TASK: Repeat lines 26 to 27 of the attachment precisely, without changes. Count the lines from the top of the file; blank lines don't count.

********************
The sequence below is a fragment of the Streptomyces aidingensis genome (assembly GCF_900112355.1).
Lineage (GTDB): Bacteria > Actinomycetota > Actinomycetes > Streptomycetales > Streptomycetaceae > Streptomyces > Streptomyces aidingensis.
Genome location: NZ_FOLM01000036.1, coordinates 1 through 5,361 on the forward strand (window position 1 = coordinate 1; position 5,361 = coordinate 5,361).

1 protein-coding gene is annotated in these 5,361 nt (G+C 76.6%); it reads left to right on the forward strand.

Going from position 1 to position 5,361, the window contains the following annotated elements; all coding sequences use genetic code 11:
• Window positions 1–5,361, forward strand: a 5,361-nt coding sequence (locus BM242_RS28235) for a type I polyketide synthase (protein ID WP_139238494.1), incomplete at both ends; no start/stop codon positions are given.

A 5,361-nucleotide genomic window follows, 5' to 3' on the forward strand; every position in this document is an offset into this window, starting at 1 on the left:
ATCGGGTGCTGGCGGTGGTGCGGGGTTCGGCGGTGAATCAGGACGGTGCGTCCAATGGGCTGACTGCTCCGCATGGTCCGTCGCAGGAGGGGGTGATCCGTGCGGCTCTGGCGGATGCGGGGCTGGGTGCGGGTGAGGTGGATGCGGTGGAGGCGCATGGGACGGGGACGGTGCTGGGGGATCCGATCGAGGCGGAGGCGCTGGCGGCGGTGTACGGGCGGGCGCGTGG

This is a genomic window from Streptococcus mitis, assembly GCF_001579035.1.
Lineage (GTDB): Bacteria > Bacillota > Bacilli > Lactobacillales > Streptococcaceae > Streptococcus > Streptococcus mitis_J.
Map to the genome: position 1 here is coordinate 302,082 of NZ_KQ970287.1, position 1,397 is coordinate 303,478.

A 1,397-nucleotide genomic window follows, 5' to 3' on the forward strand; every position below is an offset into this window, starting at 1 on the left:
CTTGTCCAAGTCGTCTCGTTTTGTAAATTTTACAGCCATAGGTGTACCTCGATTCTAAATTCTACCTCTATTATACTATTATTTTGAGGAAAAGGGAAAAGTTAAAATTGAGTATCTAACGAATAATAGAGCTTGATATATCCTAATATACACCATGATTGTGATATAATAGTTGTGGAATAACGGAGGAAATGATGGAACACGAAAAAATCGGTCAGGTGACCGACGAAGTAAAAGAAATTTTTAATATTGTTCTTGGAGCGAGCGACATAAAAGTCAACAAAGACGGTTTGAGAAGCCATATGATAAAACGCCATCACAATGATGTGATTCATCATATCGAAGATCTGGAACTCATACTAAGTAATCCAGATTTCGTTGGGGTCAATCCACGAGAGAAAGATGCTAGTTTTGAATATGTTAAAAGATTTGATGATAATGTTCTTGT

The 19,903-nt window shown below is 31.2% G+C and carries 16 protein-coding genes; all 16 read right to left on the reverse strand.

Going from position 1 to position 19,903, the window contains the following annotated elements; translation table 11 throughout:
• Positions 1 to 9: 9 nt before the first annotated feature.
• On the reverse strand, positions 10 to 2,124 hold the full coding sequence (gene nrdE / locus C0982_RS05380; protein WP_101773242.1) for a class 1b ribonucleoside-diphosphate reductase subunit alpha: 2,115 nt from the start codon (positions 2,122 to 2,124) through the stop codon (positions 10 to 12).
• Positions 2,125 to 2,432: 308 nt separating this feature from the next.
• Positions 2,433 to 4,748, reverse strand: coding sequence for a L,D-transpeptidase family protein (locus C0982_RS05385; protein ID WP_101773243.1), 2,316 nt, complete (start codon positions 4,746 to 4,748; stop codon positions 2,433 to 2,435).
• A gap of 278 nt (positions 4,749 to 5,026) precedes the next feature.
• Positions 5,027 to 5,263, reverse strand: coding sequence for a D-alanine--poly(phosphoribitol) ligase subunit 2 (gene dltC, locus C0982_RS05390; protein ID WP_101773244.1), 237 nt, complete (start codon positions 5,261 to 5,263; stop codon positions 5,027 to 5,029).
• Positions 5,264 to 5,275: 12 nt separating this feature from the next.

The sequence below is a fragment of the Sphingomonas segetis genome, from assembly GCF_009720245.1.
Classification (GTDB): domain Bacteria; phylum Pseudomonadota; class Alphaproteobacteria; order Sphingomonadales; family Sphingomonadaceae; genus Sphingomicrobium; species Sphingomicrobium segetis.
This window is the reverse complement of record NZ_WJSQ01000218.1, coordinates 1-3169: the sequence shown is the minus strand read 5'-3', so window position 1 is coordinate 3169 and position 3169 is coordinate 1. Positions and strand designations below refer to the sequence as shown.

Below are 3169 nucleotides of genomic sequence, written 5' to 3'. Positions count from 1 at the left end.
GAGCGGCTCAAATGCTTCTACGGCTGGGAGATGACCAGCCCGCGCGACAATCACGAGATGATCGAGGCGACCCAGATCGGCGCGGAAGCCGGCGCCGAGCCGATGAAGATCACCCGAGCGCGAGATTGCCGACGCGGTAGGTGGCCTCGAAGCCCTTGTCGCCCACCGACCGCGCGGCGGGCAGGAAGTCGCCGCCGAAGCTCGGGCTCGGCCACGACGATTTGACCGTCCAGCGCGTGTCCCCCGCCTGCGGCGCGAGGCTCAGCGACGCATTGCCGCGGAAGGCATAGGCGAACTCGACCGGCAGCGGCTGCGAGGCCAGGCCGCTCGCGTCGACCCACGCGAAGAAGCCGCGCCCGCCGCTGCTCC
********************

Below are 3169 nucleotides of genomic sequence, written 5' to 3'. Positions count from 1 at the left end.
GAGCGGCTCAAATGCTTCTACGGCTGGGAGATGACCAGCCCGCGCGACAATCACGAGATGATCGAGGCGACCCAGATCGGCGCGGAAGCCGGCGCCGAGCCGATGAAGATCACCCGAGCGCGAGATTGCCGACGCGGTAGGTGGCCTCGAAGCCCTTGTCGCCCACCGACCGCGCGGCGGGCAGGAAGTCGCCGCCGAAGCTCGGGCTCGGCCACGACGATTTGACCGTCCAGCGCGTGTCCCCCGCCTGCGGCGCGAGGCTCAGCGACGCATTGCCGCGGAAGGCATAGGCGAACTCGACCGGCAGCGGCTGCGAGGCCAGGCCGCTCGCGTCGACCCACGCGAAGAAGCCGCGCCCGCCGCTGCTCC